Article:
Friday, August 16, 2013
When baseball changed in Baltimore
By Adam Jones
Adam Jones has seen losing in Baltimore. He says it all changed with Buck Showalter.
August 3rd, 2010 is a day that changed not only my life but changed the culture in Baltimore and even changed Orioles fans. That was the day Buck Showalter was hired.
We had heard so many different things. There was, “He is very detail-oriented" or, "He’s a tireless worker.” And we quickly learned that all of it was very true. The players I talked to ultimately described his demands in a way that I think fits perfectly with the type of player that I am: You have one job to do; come and do your job. And since the day he arrived, I think everybody in this entire organization, top to bottom, has taken a different approach when it comes to baseball.
Showalter gets the biggest ovation of anyone, hands-down, when his name is introduced before the game, because he’s brought resilience, a never-say-die attitude and a winning mentality back to Baltimore. Now our fans are getting to see a resurgence and style of baseball that is reminiscent of the Orioles of the past. I remember myself as a kid, watching the Orioles on TV and, even as they struggled, thinking it would be cool to play in that city. Getting to play here and winning makes a big difference.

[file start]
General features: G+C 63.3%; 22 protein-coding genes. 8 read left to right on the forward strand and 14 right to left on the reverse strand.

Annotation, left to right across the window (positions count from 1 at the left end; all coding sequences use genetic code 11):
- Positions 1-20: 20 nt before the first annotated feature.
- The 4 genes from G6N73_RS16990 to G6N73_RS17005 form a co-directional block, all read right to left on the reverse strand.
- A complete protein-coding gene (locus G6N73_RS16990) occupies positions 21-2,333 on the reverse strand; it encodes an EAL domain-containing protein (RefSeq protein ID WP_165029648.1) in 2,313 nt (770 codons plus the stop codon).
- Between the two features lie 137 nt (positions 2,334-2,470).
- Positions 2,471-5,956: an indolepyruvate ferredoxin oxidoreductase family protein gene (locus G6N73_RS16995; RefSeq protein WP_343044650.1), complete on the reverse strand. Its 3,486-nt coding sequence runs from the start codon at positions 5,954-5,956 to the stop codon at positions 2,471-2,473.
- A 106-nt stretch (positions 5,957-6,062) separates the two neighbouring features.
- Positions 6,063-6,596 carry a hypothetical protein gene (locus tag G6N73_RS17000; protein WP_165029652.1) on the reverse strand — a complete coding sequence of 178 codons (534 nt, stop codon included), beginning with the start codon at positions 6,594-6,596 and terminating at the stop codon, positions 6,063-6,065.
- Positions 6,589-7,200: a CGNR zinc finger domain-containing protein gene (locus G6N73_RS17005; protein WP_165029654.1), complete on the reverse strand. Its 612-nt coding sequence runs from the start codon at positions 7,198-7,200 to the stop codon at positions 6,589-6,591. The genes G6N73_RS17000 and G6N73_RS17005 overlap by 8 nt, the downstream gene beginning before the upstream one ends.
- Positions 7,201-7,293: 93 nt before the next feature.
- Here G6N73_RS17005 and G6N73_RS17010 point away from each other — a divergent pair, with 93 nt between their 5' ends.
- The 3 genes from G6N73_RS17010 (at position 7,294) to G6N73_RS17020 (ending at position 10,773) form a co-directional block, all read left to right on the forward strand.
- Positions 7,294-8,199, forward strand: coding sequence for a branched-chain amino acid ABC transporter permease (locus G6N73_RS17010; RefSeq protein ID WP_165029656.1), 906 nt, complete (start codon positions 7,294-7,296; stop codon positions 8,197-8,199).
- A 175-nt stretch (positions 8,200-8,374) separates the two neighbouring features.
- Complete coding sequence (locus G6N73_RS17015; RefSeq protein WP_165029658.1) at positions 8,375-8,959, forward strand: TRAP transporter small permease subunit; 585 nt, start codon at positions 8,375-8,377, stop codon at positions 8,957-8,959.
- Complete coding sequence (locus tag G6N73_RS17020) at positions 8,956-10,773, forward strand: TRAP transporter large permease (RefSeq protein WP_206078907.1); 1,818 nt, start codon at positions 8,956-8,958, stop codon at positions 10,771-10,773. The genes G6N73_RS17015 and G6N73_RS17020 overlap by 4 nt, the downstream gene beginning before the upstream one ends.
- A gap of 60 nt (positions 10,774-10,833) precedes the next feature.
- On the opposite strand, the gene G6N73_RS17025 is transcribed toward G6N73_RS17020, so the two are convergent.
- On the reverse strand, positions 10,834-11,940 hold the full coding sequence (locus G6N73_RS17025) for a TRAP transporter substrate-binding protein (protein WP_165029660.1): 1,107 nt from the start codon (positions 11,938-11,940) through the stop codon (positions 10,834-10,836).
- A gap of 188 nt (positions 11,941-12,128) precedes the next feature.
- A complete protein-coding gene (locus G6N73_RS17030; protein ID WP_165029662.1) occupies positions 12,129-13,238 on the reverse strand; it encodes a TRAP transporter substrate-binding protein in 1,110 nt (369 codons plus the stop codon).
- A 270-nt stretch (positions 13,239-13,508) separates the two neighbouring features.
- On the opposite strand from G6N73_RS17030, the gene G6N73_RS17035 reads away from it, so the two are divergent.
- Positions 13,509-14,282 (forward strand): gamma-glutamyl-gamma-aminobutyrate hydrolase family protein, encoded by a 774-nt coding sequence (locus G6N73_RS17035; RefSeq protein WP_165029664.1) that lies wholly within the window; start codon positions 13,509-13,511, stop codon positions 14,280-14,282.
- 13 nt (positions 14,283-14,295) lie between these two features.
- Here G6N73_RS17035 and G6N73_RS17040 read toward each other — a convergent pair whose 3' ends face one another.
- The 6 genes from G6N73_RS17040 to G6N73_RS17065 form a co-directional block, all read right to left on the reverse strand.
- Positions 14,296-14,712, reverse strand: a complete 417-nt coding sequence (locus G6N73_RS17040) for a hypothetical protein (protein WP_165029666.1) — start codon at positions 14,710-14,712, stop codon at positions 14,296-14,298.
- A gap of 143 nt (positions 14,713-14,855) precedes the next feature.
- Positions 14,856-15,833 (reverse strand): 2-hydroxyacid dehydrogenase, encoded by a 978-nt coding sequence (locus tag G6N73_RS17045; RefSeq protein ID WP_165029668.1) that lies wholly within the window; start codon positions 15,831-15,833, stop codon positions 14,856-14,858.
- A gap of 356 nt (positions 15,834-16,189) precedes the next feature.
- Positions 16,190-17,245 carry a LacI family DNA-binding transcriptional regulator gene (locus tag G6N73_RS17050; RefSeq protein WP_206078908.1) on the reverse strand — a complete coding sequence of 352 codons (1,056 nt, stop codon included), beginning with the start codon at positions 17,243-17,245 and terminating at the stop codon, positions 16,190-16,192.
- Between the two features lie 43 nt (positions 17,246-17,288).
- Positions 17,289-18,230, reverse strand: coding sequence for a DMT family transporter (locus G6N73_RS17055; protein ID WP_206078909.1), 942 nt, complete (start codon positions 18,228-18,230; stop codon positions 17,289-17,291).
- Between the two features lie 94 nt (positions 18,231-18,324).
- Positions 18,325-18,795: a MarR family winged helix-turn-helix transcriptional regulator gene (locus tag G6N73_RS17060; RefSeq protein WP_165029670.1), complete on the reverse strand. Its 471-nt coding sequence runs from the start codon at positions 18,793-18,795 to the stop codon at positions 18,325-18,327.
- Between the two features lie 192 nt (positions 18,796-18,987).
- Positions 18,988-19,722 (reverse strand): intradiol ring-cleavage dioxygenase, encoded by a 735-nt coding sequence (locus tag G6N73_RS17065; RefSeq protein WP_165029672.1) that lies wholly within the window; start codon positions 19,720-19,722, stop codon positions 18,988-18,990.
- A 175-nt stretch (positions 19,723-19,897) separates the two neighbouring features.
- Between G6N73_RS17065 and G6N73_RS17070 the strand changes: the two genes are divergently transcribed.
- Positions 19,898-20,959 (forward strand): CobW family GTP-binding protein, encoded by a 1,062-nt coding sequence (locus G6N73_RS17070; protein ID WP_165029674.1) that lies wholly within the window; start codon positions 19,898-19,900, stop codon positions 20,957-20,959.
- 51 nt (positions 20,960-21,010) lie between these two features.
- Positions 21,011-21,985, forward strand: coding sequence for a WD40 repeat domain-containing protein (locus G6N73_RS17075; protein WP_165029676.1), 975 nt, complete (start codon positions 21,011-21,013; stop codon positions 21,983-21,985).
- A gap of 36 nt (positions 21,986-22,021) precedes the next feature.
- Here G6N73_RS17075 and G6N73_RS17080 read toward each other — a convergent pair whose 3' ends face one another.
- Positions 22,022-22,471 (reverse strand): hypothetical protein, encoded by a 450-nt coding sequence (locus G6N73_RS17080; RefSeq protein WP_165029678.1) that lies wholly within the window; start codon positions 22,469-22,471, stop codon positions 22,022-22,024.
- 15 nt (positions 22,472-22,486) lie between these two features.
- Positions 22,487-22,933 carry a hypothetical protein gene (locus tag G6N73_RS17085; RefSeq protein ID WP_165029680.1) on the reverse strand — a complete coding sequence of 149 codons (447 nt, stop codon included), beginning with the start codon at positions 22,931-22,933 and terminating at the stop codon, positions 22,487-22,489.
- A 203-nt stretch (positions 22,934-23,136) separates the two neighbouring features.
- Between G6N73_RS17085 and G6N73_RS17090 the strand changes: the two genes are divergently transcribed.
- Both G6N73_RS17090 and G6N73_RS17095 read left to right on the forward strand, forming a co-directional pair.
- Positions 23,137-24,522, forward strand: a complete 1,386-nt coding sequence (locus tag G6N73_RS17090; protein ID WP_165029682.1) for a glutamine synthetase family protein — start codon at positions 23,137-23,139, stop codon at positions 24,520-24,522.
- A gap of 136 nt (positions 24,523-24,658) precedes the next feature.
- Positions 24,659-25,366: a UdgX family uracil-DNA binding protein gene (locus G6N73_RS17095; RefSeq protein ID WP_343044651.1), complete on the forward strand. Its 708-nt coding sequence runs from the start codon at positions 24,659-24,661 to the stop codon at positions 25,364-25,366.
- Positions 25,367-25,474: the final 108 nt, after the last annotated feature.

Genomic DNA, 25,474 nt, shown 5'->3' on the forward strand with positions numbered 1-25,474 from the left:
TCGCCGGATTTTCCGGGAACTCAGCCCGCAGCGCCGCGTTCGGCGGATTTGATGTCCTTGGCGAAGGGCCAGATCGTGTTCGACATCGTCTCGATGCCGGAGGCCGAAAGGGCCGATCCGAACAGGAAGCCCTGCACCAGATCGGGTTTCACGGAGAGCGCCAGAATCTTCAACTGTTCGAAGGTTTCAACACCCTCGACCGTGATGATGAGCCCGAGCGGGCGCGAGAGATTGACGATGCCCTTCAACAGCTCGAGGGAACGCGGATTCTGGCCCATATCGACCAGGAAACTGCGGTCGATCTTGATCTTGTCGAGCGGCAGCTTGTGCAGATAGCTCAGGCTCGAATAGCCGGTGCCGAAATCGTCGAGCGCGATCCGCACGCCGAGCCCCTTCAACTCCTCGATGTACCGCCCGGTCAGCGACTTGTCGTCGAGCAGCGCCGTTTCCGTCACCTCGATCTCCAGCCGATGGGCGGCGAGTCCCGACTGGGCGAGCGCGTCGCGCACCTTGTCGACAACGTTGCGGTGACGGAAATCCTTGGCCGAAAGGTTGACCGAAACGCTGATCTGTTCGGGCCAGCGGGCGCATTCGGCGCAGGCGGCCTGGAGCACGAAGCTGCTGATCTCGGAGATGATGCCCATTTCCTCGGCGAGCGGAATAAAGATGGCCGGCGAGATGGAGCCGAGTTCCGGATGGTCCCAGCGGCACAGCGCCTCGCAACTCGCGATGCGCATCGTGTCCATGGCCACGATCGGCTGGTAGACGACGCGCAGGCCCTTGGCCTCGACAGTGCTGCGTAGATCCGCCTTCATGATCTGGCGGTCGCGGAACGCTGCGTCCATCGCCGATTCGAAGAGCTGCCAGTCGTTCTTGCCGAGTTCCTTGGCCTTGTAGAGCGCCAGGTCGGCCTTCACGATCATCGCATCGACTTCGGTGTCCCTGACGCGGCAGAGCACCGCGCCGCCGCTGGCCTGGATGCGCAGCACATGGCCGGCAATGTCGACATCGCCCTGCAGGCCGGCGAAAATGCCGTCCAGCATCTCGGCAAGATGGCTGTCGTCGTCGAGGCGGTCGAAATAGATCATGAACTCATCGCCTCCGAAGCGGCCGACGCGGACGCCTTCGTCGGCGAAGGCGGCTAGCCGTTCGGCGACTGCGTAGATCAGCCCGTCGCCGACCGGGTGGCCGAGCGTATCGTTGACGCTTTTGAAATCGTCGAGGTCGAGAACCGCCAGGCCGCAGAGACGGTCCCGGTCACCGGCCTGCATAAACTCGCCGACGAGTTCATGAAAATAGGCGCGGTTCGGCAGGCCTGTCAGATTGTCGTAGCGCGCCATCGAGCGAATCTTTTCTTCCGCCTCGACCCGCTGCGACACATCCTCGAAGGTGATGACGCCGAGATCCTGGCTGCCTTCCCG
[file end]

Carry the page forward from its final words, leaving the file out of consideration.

And it comes back to the manager. Showalter understands all the aspects of the game -- the clubhouse, the organization, the front office, the clubhouse staff, how the food should be, how the travel should be. He brought real organization to this organization. The saying is, "Let’s do it the right way the first time.”
We might as well. It takes just as much energy to do it wrong as it does to do it right.